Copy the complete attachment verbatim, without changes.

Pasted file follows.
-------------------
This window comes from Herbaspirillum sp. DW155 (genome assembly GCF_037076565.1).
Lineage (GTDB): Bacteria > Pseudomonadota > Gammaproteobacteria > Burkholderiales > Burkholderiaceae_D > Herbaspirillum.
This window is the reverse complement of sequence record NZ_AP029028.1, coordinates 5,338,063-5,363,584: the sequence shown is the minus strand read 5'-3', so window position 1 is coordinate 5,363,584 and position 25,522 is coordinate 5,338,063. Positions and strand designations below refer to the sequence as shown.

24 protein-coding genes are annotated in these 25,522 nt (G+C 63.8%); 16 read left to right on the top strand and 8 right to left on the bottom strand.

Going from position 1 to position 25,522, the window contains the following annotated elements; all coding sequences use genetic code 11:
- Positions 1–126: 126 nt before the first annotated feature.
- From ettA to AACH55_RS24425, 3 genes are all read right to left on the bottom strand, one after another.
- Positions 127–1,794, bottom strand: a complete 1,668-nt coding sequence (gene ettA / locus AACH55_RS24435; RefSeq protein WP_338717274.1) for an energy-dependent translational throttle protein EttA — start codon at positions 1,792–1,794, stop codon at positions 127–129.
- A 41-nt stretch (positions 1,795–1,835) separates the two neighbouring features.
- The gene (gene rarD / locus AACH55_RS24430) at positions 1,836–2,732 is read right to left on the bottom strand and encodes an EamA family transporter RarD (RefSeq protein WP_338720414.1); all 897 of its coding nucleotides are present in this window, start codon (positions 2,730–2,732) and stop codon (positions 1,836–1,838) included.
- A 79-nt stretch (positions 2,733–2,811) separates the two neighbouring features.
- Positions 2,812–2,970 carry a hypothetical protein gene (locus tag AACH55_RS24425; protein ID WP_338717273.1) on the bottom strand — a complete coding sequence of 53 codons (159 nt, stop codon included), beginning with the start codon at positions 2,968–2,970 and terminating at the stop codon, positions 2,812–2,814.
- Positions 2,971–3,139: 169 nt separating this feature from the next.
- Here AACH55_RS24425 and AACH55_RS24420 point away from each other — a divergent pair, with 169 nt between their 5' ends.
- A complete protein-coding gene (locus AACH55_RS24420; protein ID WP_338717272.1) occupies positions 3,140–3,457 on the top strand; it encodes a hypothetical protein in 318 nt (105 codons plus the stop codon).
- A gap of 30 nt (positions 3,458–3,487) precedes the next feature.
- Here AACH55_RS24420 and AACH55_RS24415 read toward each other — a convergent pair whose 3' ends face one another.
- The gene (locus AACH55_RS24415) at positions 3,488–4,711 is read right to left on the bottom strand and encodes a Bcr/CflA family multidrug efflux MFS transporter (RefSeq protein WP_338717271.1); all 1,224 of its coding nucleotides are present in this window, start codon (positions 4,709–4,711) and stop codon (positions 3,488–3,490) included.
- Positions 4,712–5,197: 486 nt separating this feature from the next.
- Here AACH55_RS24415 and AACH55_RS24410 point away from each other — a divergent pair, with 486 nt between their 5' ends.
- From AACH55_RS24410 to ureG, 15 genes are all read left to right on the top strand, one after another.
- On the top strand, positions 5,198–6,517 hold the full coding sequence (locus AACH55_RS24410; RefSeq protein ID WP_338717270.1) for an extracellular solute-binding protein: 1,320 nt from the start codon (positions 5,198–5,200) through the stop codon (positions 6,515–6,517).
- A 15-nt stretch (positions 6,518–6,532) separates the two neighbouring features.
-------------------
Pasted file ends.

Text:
This window comes from Herbaspirillum sp. DW155 (genome assembly GCF_037076565.1).
Lineage (GTDB): Bacteria > Pseudomonadota > Gammaproteobacteria > Burkholderiales > Burkholderiaceae_D > Herbaspirillum.
This window is the reverse complement of sequence record NZ_AP029028.1, coordinates 5,338,063-5,363,584: the sequence shown is the minus strand read 5'-3', so window position 1 is coordinate 5,363,584 and position 25,522 is coordinate 5,338,063. Positions and strand designations below refer to the sequence as shown.

24 protein-coding genes are annotated in these 25,522 nt (G+C 63.8%); 16 read left to right on the top strand and 8 right to left on the bottom strand.

Going from position 1 to position 25,522, the window contains the following annotated elements; all coding sequences use genetic code 11:
- Positions 1–126: 126 nt before the first annotated feature.
- From ettA to AACH55_RS24425, 3 genes are all read right to left on the bottom strand, one after another.
- Positions 127–1,794, bottom strand: a complete 1,668-nt coding sequence (gene ettA / locus AACH55_RS24435; RefSeq protein WP_338717274.1) for an energy-dependent translational throttle protein EttA — start codon at positions 1,792–1,794, stop codon at positions 127–129.
- A 41-nt stretch (positions 1,795–1,835) separates the two neighbouring features.
- The gene (gene rarD / locus AACH55_RS24430) at positions 1,836–2,732 is read right to left on the bottom strand and encodes an EamA family transporter RarD (RefSeq protein WP_338720414.1); all 897 of its coding nucleotides are present in this window, start codon (positions 2,730–2,732) and stop codon (positions 1,836–1,838) included.
- A 79-nt stretch (positions 2,733–2,811) separates the two neighbouring features.
- Positions 2,812–2,970 carry a hypothetical protein gene (locus tag AACH55_RS24425; protein ID WP_338717273.1) on the bottom strand — a complete coding sequence of 53 codons (159 nt, stop codon included), beginning with the start codon at positions 2,968–2,970 and terminating at the stop codon, positions 2,812–2,814.
- Positions 2,971–3,139: 169 nt separating this feature from the next.
- Here AACH55_RS24425 and AACH55_RS24420 point away from each other — a divergent pair, with 169 nt between their 5' ends.
- A complete protein-coding gene (locus AACH55_RS24420; protein ID WP_338717272.1) occupies positions 3,140–3,457 on the top strand; it encodes a hypothetical protein in 318 nt (105 codons plus the stop codon).
- A gap of 30 nt (positions 3,458–3,487) precedes the next feature.
- Here AACH55_RS24420 and AACH55_RS24415 read toward each other — a convergent pair whose 3' ends face one another.
- The gene (locus AACH55_RS24415) at positions 3,488–4,711 is read right to left on the bottom strand and encodes a Bcr/CflA family multidrug efflux MFS transporter (RefSeq protein WP_338717271.1); all 1,224 of its coding nucleotides are present in this window, start codon (positions 4,709–4,711) and stop codon (positions 3,488–3,490) included.
- Positions 4,712–5,197: 486 nt separating this feature from the next.
- Here AACH55_RS24415 and AACH55_RS24410 point away from each other — a divergent pair, with 486 nt between their 5' ends.
- From AACH55_RS24410 to ureG, 15 genes are all read left to right on the top strand, one after another.
- On the top strand, positions 5,198–6,517 hold the full coding sequence (locus AACH55_RS24410; RefSeq protein ID WP_338717270.1) for an extracellular solute-binding protein: 1,320 nt from the start codon (positions 5,198–5,200) through the stop codon (positions 6,515–6,517).
- A 15-nt stretch (positions 6,518–6,532) separates the two neighbouring features.